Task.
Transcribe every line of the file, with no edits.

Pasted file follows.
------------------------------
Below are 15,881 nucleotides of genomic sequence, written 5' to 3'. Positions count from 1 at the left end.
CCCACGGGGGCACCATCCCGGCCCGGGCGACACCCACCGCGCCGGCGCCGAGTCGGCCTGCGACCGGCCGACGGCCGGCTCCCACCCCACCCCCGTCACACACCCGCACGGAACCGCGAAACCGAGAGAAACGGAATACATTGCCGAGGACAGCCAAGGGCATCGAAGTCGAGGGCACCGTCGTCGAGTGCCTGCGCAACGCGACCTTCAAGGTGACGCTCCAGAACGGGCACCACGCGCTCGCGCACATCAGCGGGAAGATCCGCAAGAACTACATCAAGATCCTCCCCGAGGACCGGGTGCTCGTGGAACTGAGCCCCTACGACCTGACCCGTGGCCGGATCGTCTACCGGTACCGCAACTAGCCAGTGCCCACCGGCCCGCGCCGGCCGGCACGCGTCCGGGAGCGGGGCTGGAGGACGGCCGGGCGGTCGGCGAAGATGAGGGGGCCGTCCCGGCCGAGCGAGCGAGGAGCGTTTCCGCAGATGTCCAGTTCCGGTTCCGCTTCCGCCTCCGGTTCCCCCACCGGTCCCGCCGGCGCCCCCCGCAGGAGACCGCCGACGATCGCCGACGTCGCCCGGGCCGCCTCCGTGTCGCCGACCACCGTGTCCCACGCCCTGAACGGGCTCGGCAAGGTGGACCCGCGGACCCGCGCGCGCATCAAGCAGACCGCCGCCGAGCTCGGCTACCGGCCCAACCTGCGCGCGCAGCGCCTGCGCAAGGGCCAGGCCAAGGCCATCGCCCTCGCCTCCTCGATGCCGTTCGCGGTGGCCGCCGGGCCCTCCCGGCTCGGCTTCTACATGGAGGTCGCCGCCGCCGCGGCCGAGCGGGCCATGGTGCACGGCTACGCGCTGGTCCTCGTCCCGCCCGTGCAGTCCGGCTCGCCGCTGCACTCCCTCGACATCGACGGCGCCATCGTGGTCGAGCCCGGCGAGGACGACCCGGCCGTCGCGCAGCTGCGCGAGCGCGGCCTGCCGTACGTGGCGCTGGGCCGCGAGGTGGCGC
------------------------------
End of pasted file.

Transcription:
Below are 15,881 nucleotides of genomic sequence, written 5' to 3'. Positions count from 1 at the left end.
CCCACGGGGGCACCATCCCGGCCCGGGCGACACCCACCGCGCCGGCGCCGAGTCGGCCTGCGACCGGCCGACGGCCGGCTCCCACCCCACCCCCGTCACACACCCGCACGGAACCGCGAAACCGAGAGAAACGGAATACATTGCCGAGGACAGCCAAGGGCATCGAAGTCGAGGGCACCGTCGTCGAGTGCCTGCGCAACGCGACCTTCAAGGTGACGCTCCAGAACGGGCACCACGCGCTCGCGCACATCAGCGGGAAGATCCGCAAGAACTACATCAAGATCCTCCCCGAGGACCGGGTGCTCGTGGAACTGAGCCCCTACGACCTGACCCGTGGCCGGATCGTCTACCGGTACCGCAACTAGCCAGTGCCCACCGGCCCGCGCCGGCCGGCACGCGTCCGGGAGCGGGGCTGGAGGACGGCCGGGCGGTCGGCGAAGATGAGGGGGCCGTCCCGGCCGAGCGAGCGAGGAGCGTTTCCGCAGATGTCCAGTTCCGGTTCCGCTTCCGCCTCCGGTTCCCCCACCGGTCCCGCCGGCGCCCCCCGCAGGAGACCGCCGACGATCGCCGACGTCGCCCGGGCCGCCTCCGTGTCGCCGACCACCGTGTCCCACGCCCTGAACGGGCTCGGCAAGGTGGACCCGCGGACCCGCGCGCGCATCAAGCAGACCGCCGCCGAGCTCGGCTACCGGCCCAACCTGCGCGCGCAGCGCCTGCGCAAGGGCCAGGCCAAGGCCATCGCCCTCGCCTCCTCGATGCCGTTCGCGGTGGCCGCCGGGCCCTCCCGGCTCGGCTTCTACATGGAGGTCGCCGCCGCCGCGGCCGAGCGGGCCATGGTGCACGGCTACGCGCTGGTCCTCGTCCCGCCCGTGCAGTCCGGCTCGCCGCTGCACTCCCTCGACATCGACGGCGCCATCGTGGTCGAGCCCGGCGAGGACGACCCGGCCGTCGCGCAGCTGCGCGAGCGCGGCCTGCCGTACGTGGCGCTGGGCCGCGAGGTGGCGC